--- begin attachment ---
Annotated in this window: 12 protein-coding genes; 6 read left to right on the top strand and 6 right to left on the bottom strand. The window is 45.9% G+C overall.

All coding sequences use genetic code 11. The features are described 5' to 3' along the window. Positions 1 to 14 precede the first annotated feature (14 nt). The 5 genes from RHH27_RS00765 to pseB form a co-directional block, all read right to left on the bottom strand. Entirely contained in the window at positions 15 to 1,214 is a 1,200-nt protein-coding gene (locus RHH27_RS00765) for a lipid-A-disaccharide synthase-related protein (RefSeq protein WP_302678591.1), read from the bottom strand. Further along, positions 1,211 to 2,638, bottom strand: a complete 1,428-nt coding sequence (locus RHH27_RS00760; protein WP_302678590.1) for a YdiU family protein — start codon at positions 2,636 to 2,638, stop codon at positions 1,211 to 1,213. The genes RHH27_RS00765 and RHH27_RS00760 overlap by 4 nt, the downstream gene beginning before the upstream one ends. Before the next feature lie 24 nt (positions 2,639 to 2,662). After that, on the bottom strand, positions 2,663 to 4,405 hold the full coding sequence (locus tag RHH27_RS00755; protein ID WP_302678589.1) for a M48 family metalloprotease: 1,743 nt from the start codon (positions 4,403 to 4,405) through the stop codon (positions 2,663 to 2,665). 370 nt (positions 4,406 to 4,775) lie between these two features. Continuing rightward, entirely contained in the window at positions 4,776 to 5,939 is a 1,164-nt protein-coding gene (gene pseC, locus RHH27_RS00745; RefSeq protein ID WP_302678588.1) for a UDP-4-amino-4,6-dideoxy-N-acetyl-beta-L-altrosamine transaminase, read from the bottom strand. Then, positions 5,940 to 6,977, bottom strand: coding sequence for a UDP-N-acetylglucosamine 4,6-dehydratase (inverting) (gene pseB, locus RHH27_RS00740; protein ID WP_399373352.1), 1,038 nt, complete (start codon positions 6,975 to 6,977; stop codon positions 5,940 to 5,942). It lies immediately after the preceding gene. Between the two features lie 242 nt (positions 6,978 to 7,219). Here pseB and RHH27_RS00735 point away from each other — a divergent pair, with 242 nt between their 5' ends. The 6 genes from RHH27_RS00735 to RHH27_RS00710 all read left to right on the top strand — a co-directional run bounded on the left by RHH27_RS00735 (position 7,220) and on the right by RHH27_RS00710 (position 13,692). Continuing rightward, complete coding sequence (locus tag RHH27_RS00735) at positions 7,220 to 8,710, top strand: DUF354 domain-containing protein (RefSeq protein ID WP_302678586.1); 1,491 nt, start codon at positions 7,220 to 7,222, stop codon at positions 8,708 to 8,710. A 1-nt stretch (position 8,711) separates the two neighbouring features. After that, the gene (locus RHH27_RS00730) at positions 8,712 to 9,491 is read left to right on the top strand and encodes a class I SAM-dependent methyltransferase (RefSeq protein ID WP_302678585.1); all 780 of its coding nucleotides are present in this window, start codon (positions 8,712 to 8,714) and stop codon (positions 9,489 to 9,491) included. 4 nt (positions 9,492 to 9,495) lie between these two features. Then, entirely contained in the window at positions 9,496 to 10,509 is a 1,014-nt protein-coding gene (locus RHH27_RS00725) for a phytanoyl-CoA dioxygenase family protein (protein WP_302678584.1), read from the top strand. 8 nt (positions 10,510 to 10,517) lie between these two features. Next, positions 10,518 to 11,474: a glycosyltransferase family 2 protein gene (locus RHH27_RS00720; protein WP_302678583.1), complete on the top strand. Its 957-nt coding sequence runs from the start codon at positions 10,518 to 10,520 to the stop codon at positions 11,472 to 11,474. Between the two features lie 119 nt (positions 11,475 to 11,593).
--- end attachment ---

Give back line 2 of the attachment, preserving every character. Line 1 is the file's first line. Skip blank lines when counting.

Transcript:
All coding sequences use genetic code 11. The features are described 5' to 3' along the window. Positions 1 to 14 precede the first annotated feature (14 nt). The 5 genes from RHH27_RS00765 to pseB form a co-directional block, all read right to left on the bottom strand. Entirely contained in the window at positions 15 to 1,214 is a 1,200-nt protein-coding gene (locus RHH27_RS00765) for a lipid-A-disaccharide synthase-related protein (RefSeq protein WP_302678591.1), read from the bottom strand. Further along, positions 1,211 to 2,638, bottom strand: a complete 1,428-nt coding sequence (locus RHH27_RS00760; protein WP_302678590.1) for a YdiU family protein — start codon at positions 2,636 to 2,638, stop codon at positions 1,211 to 1,213. The genes RHH27_RS00765 and RHH27_RS00760 overlap by 4 nt, the downstream gene beginning before the upstream one ends. Before the next feature lie 24 nt (positions 2,639 to 2,662). After that, on the bottom strand, positions 2,663 to 4,405 hold the full coding sequence (locus tag RHH27_RS00755; protein ID WP_302678589.1) for a M48 family metalloprotease: 1,743 nt from the start codon (positions 4,403 to 4,405) through the stop codon (positions 2,663 to 2,665). 370 nt (positions 4,406 to 4,775) lie between these two features. Continuing rightward, entirely contained in the window at positions 4,776 to 5,939 is a 1,164-nt protein-coding gene (gene pseC, locus RHH27_RS00745; RefSeq protein ID WP_302678588.1) for a UDP-4-amino-4,6-dideoxy-N-acetyl-beta-L-altrosamine transaminase, read from the bottom strand. Then, positions 5,940 to 6,977, bottom strand: coding sequence for a UDP-N-acetylglucosamine 4,6-dehydratase (inverting) (gene pseB, locus RHH27_RS00740; protein ID WP_399373352.1), 1,038 nt, complete (start codon positions 6,975 to 6,977; stop codon positions 5,940 to 5,942). It lies immediately after the preceding gene. Between the two features lie 242 nt (positions 6,978 to 7,219). Here pseB and RHH27_RS00735 point away from each other — a divergent pair, with 242 nt between their 5' ends. The 6 genes from RHH27_RS00735 to RHH27_RS00710 all read left to right on the top strand — a co-directional run bounded on the left by RHH27_RS00735 (position 7,220) and on the right by RHH27_RS00710 (position 13,692). Continuing rightward, complete coding sequence (locus tag RHH27_RS00735) at positions 7,220 to 8,710, top strand: DUF354 domain-containing protein (RefSeq protein ID WP_302678586.1); 1,491 nt, start codon at positions 7,220 to 7,222, stop codon at positions 8,708 to 8,710. A 1-nt stretch (position 8,711) separates the two neighbouring features. After that, the gene (locus RHH27_RS00730) at positions 8,712 to 9,491 is read left to right on the top strand and encodes a class I SAM-dependent methyltransferase (RefSeq protein ID WP_302678585.1); all 780 of its coding nucleotides are present in this window, start codon (positions 8,712 to 8,714) and stop codon (positions 9,489 to 9,491) included. 4 nt (positions 9,492 to 9,495) lie between these two features. Then, entirely contained in the window at positions 9,496 to 10,509 is a 1,014-nt protein-coding gene (locus RHH27_RS00725) for a phytanoyl-CoA dioxygenase family protein (protein WP_302678584.1), read from the top strand. 8 nt (positions 10,510 to 10,517) lie between these two features. Next, positions 10,518 to 11,474: a glycosyltransferase family 2 protein gene (locus RHH27_RS00720; protein WP_302678583.1), complete on the top strand. Its 957-nt coding sequence runs from the start codon at positions 10,518 to 10,520 to the stop codon at positions 11,472 to 11,474. Between the two features lie 119 nt (positions 11,475 to 11,593).